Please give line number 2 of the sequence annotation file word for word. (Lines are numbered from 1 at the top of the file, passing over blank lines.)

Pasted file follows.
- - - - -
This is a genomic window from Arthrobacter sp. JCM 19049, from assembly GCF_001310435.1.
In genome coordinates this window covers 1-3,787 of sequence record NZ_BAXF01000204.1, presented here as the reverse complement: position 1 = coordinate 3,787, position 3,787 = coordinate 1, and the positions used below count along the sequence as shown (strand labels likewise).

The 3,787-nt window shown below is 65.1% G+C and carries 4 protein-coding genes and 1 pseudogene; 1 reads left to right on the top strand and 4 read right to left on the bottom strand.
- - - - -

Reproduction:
In genome coordinates this window covers 1-3,787 of sequence record NZ_BAXF01000204.1, presented here as the reverse complement: position 1 = coordinate 3,787, position 3,787 = coordinate 1, and the positions used below count along the sequence as shown (strand labels likewise).